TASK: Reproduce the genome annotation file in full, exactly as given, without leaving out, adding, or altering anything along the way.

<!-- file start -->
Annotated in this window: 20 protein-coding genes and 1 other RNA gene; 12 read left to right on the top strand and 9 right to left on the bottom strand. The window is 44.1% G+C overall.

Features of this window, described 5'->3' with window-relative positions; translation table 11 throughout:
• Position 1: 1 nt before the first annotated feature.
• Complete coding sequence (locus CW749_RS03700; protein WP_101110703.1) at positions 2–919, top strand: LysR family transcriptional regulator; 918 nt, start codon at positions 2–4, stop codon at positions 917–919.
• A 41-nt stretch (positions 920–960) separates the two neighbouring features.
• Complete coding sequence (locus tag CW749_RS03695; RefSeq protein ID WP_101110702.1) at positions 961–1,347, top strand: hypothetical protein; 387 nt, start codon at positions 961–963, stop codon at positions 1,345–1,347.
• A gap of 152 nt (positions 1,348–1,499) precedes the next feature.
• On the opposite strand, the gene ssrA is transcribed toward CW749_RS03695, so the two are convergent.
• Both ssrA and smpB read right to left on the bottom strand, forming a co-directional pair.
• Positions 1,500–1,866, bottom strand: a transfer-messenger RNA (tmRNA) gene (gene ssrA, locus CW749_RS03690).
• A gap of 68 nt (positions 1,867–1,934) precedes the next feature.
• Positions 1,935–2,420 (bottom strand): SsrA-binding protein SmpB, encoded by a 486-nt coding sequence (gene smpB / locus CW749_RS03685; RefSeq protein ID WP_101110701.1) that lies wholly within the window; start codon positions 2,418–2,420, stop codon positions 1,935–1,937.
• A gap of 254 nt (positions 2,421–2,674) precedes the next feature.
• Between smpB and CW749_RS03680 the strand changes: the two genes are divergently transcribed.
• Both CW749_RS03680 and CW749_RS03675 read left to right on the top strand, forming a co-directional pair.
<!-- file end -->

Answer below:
Annotated in this window: 20 protein-coding genes and 1 other RNA gene; 12 read left to right on the top strand and 9 right to left on the bottom strand. The window is 44.1% G+C overall.

Features of this window, described 5'->3' with window-relative positions; translation table 11 throughout:
• Position 1: 1 nt before the first annotated feature.
• Complete coding sequence (locus CW749_RS03700; protein WP_101110703.1) at positions 2–919, top strand: LysR family transcriptional regulator; 918 nt, start codon at positions 2–4, stop codon at positions 917–919.
• A 41-nt stretch (positions 920–960) separates the two neighbouring features.
• Complete coding sequence (locus tag CW749_RS03695; RefSeq protein ID WP_101110702.1) at positions 961–1,347, top strand: hypothetical protein; 387 nt, start codon at positions 961–963, stop codon at positions 1,345–1,347.
• A gap of 152 nt (positions 1,348–1,499) precedes the next feature.
• On the opposite strand, the gene ssrA is transcribed toward CW749_RS03695, so the two are convergent.
• Both ssrA and smpB read right to left on the bottom strand, forming a co-directional pair.
• Positions 1,500–1,866, bottom strand: a transfer-messenger RNA (tmRNA) gene (gene ssrA, locus CW749_RS03690).
• A gap of 68 nt (positions 1,867–1,934) precedes the next feature.
• Positions 1,935–2,420 (bottom strand): SsrA-binding protein SmpB, encoded by a 486-nt coding sequence (gene smpB / locus CW749_RS03685; RefSeq protein ID WP_101110701.1) that lies wholly within the window; start codon positions 2,418–2,420, stop codon positions 1,935–1,937.
• A gap of 254 nt (positions 2,421–2,674) precedes the next feature.
• Between smpB and CW749_RS03680 the strand changes: the two genes are divergently transcribed.
• Both CW749_RS03680 and CW749_RS03675 read left to right on the top strand, forming a co-directional pair.